Translated by Chi-Young Kim — Gu Byeong-mo has written across a range of genres, and has collected an array of awards in her native South Korea, so it’s a little surprising that The Old Woman with the Knife is her first novel to appear in English. Italian, Spanish and Japanese-speaking readers have already had the pleasure – and what a pleasure it is! The Old Woman with the Knife is a unique novel that certainly steps away from the norms of noir. Smooth, literary, extremely interesting – in many ways it cuts to the heart of things.
Which is what the main character does day-to-day, because Hornclaw is a 65-year-old woman – and an assassin. Working for an agency that specialises in ‘disease control’, she has a set of knives concealed in her coat, and her skill is in dispatching each target with a quick jab as quietly and conveniently as possible. We’ve never seen a main character quite like her.
But Hornclaw is starting to feel her age. The agency she works for is now corporately run, and she wonders if she’ll be retired and paid for her shares, or if she’ll become a target for one of her colleagues. A fellow assassin like Bullfight, a powerful young man with plenty of disdain for ‘Granny’, could easily be sent to end her at any time.
Hornclaw doesn’t dwell on it much. She’s hardened to the realities of her profession and has killed countless people without allowing emotion to weigh her down. Every day when she goes to work she leaves a window ajar so that her dog, Deadweight, can exit and find help should she not return, although she’s not sure anyone would adopt him. Like her, he’s the sort of soul people tend to overlook, which happens to be an ideal trait in Hornclaw’s profession.
Aside from Bullfight’s nasty quips, what’s bothering Hornclaw is that she’s not killing as efficiently as she used to. It comes to a head when she is injured during a job and needs medical treatment – off the books, of course, she doesn’t want anyone asking questions. She goes to a clinic in her neighbourhood and is seen by Dr Kang, a young physician who notices her knives. Although she threatens him to avoid exposure, she’s taken by his manner, discretion and decency. Her thoughts drift back to the beginning of her career and her mentor, Ryu, with whom she founded the agency.
As Hornclaw’s abilities seem to fade, she begins an emotional journey connecting past and present. She’s intrigued by Kang and his family – both his parents and his young daughter. The elderly mother and father run a fruit stall that, like the other traditional market stalls in her area, is being marginalised by the arrival of supermarkets and box stores. It’s why this novel’s original Korean title is Bruised Fruit.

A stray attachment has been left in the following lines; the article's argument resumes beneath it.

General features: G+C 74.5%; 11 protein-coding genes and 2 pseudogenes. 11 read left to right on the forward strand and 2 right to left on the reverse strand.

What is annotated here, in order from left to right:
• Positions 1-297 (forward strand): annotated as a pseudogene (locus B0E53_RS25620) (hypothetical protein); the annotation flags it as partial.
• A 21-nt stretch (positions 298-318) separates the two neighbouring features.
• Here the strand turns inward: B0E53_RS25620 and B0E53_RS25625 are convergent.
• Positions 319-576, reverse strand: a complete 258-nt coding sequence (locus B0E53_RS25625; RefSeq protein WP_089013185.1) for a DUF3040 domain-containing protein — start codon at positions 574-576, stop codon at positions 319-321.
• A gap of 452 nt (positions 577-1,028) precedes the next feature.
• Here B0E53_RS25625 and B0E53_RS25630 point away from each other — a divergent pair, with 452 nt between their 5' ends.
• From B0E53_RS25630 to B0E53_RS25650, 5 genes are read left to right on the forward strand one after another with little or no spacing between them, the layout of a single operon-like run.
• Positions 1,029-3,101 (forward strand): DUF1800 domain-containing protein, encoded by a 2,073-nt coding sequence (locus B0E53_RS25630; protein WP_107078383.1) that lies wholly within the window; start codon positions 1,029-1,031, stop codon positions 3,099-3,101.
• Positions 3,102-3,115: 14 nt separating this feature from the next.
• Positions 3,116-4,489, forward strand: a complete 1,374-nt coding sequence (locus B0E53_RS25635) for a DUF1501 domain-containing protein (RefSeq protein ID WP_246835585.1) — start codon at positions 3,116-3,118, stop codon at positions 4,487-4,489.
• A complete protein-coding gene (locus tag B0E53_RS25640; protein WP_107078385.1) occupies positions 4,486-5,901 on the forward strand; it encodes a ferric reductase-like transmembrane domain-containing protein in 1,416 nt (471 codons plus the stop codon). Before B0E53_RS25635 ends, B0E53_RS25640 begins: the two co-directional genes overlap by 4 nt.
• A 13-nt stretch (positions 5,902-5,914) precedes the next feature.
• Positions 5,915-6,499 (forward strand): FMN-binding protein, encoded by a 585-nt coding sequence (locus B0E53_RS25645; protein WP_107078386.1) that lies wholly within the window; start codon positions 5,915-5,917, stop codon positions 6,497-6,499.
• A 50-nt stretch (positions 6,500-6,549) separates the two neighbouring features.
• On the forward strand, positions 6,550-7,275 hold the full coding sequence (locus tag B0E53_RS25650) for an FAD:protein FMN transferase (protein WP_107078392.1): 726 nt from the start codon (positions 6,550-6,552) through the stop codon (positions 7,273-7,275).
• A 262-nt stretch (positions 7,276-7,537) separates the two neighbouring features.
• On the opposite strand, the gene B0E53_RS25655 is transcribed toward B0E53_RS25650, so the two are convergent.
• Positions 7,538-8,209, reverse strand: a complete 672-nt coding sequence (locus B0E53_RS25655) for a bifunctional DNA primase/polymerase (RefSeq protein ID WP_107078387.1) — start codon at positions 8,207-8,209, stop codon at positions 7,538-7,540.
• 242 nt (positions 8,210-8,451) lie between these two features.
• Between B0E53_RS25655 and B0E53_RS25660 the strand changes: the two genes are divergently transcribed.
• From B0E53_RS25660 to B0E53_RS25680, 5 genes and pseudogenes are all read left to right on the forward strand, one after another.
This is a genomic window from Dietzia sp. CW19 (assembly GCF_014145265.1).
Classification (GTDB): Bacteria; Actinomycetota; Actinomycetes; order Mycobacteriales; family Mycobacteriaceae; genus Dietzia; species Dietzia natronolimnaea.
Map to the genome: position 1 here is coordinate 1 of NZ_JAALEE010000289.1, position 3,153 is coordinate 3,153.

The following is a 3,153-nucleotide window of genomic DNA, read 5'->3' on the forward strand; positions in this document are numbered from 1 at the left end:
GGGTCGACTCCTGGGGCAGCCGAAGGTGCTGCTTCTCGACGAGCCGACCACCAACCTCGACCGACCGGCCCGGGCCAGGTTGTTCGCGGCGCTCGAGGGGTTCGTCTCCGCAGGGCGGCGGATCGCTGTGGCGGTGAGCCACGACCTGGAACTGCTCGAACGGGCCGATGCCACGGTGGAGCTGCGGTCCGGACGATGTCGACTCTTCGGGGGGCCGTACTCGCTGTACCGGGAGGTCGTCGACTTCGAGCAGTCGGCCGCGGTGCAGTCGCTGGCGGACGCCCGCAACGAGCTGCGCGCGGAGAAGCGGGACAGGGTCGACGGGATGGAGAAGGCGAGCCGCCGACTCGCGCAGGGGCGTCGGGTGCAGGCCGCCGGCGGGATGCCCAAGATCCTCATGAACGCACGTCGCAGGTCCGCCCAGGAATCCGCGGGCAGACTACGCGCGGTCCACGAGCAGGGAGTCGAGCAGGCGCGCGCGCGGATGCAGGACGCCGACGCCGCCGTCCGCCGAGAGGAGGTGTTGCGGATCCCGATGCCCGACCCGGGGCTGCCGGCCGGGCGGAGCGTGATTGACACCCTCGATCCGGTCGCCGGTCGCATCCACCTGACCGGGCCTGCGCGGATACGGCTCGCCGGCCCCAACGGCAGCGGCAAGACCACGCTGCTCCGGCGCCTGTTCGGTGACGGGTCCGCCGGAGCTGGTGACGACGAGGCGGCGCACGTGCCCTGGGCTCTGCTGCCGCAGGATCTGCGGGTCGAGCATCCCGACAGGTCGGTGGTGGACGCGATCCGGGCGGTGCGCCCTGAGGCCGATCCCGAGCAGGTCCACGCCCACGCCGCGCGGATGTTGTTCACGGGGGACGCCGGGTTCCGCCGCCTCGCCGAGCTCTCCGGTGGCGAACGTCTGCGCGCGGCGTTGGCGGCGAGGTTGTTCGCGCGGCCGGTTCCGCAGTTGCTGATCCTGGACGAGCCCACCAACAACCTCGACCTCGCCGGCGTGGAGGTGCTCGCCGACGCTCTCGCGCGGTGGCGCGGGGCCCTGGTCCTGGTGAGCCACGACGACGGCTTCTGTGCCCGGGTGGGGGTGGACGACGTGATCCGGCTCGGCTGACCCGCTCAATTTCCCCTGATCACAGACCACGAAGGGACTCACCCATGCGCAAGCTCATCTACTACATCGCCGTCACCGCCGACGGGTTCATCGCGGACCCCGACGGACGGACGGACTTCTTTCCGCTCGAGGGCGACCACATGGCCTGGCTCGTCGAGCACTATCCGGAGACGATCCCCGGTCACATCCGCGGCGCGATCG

A great deal of the story deals with the theme of ageing, how we cope with the past and how life changes over time. From the opening scenes, there are vignettes throughout in which Hornclaw and other elderly Korean folk are ignored, overlooked or outright mistreated by younger people. Gu Byeong-mo was in her 30s when she wrote this novel, yet there is plenty of exploration here of what it feels like to age and the widening gaps between the generations.
‘Where is the action?’ you might be asking. Well, while Hornclaw is going through this, she has a more immediate problem to deal with. Someone has been shadowing her and sabotaging her work. Although she’s always operated secretly and thinks that she has kept her identity hidden, this person has worked out who she is and they happen to be a victim out for revenge. Now, someone Hornclaw has come to care about is under threat.
Very quickly, you will find yourself in the curious moral position of sympathising with and cheering on Hornclaw – who has ruthlessly murdered hundreds of people – as she uses her skills not to take life but to protect it. For all its poetic moments and literary creds, the final fight scene is quite something. It’s detailed, brutal and visceral, taking the raw, elemental qualities of Gu Byeong-mo’s writing to darker and more violent places.
Stylistically, and in the way the characters relate in traditional Far Eastern ways to one another, The Old Woman with the Knife reminded me of Newcomer by Keigo Higashino, although the latter is more cordial and less gory. It also recalls The Killer is Dying by James Sallis, and has a similar feel even though the books are from totally different cultures.
While The Old Woman with the Knife might be a little slow for some crime fiction lovers, it’s a fascinating read and gives us a rare insight – in crime fiction terms, at least – into life in South Korea. As well as the commentary on ageing and the book’s voluminous emotional content, it was interesting that in this fictional state murder is corporatised and even assassins are chewed up and spat out by uncaring capitalist enterprise. Never mind health and safety or pensions…
CFL Rating: 4 Stars